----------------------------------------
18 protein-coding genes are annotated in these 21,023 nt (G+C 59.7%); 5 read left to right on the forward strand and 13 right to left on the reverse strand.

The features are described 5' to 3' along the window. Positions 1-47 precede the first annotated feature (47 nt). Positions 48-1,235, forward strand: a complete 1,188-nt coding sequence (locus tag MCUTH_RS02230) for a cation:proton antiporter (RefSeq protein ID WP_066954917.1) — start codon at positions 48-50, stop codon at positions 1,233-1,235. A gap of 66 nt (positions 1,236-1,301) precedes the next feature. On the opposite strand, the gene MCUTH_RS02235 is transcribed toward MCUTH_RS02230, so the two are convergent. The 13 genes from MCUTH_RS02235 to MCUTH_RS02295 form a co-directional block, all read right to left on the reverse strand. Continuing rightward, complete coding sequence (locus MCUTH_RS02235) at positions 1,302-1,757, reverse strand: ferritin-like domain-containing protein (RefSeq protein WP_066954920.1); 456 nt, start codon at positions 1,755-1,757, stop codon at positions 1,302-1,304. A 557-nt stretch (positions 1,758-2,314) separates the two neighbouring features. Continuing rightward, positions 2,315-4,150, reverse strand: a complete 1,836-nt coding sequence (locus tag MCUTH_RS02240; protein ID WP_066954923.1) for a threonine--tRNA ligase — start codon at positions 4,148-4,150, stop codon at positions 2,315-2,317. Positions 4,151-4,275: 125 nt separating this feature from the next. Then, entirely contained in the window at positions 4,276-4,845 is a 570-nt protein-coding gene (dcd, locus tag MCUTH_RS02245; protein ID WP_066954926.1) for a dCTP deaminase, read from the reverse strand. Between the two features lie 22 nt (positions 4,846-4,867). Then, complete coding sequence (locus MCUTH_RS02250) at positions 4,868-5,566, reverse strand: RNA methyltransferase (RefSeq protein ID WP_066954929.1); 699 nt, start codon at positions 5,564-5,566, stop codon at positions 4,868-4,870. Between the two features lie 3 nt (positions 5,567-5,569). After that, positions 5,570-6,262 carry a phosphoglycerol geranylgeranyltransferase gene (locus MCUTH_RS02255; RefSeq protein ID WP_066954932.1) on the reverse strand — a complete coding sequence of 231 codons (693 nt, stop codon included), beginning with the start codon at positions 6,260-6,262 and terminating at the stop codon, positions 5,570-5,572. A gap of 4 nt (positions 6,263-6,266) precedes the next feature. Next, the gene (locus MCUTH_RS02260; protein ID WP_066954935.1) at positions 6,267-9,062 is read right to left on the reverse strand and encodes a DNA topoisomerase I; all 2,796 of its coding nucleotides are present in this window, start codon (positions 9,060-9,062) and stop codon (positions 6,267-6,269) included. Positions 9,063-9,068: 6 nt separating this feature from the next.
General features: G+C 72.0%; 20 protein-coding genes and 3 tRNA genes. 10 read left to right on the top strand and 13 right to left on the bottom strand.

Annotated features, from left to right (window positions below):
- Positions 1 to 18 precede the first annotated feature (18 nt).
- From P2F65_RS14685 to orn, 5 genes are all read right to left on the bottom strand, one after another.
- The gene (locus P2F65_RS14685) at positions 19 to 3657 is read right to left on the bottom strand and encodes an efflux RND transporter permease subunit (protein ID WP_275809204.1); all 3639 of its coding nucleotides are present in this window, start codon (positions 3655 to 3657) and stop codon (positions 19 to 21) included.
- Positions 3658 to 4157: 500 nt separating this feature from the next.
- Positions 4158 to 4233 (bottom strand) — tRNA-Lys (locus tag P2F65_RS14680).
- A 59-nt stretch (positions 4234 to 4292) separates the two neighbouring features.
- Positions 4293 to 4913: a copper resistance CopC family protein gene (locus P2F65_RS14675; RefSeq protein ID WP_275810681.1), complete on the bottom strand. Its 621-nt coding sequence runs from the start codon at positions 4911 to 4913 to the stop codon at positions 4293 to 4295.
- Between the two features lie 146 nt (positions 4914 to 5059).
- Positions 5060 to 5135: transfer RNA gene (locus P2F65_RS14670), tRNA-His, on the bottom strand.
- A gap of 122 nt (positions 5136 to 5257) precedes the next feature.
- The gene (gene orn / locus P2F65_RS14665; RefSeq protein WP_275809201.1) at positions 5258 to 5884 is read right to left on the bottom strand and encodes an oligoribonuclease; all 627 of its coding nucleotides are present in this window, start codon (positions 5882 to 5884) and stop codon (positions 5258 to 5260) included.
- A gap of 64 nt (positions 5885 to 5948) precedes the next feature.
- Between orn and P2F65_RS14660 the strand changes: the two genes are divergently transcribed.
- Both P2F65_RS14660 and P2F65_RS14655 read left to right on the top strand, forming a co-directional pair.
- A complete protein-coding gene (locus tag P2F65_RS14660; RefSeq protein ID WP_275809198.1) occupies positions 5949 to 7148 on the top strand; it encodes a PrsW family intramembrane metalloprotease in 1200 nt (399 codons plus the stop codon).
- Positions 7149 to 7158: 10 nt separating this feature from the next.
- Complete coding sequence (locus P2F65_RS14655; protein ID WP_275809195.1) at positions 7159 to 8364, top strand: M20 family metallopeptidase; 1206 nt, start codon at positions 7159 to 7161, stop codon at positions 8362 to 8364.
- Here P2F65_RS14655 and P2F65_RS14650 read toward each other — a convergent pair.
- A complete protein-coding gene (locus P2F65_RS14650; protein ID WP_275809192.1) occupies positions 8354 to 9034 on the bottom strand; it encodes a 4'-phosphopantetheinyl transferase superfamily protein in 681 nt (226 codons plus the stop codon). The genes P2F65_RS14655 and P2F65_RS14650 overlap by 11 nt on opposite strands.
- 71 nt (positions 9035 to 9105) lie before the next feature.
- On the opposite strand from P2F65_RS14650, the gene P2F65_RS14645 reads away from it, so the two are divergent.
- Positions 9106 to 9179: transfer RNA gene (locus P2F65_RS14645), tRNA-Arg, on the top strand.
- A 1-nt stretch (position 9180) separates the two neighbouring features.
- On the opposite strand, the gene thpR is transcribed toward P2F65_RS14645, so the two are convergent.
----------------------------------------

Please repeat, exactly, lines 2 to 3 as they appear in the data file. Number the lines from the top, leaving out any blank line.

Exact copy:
The features are described 5' to 3' along the window. Positions 1-47 precede the first annotated feature (47 nt). Positions 48-1,235, forward strand: a complete 1,188-nt coding sequence (locus tag MCUTH_RS02230) for a cation:proton antiporter (RefSeq protein ID WP_066954917.1) — start codon at positions 48-50, stop codon at positions 1,233-1,235. A gap of 66 nt (positions 1,236-1,301) precedes the next feature. On the opposite strand, the gene MCUTH_RS02235 is transcribed toward MCUTH_RS02230, so the two are convergent. The 13 genes from MCUTH_RS02235 to MCUTH_RS02295 form a co-directional block, all read right to left on the reverse strand. Continuing rightward, complete coding sequence (locus MCUTH_RS02235) at positions 1,302-1,757, reverse strand: ferritin-like domain-containing protein (RefSeq protein WP_066954920.1); 456 nt, start codon at positions 1,755-1,757, stop codon at positions 1,302-1,304. A 557-nt stretch (positions 1,758-2,314) separates the two neighbouring features. Continuing rightward, positions 2,315-4,150, reverse strand: a complete 1,836-nt coding sequence (locus tag MCUTH_RS02240; protein ID WP_066954923.1) for a threonine--tRNA ligase — start codon at positions 4,148-4,150, stop codon at positions 2,315-2,317. Positions 4,151-4,275: 125 nt separating this feature from the next. Then, entirely contained in the window at positions 4,276-4,845 is a 570-nt protein-coding gene (dcd, locus tag MCUTH_RS02245; protein ID WP_066954926.1) for a dCTP deaminase, read from the reverse strand. Between the two features lie 22 nt (positions 4,846-4,867). Then, complete coding sequence (locus MCUTH_RS02250) at positions 4,868-5,566, reverse strand: RNA methyltransferase (RefSeq protein ID WP_066954929.1); 699 nt, start codon at positions 5,564-5,566, stop codon at positions 4,868-4,870. Between the two features lie 3 nt (positions 5,567-5,569). After that, positions 5,570-6,262 carry a phosphoglycerol geranylgeranyltransferase gene (locus MCUTH_RS02255; RefSeq protein ID WP_066954932.1) on the reverse strand — a complete coding sequence of 231 codons (693 nt, stop codon included), beginning with the start codon at positions 6,260-6,262 and terminating at the stop codon, positions 5,570-5,572. A gap of 4 nt (positions 6,263-6,266) precedes the next feature. Next, the gene (locus MCUTH_RS02260; protein ID WP_066954935.1) at positions 6,267-9,062 is read right to left on the reverse strand and encodes a DNA topoisomerase I; all 2,796 of its coding nucleotides are present in this window, start codon (positions 9,060-9,062) and stop codon (positions 6,267-6,269) included. Positions 9,063-9,068: 6 nt separating this feature from the next.
General features: G+C 72.0%; 20 protein-coding genes and 3 tRNA genes. 10 read left to right on the top strand and 13 right to left on the bottom strand.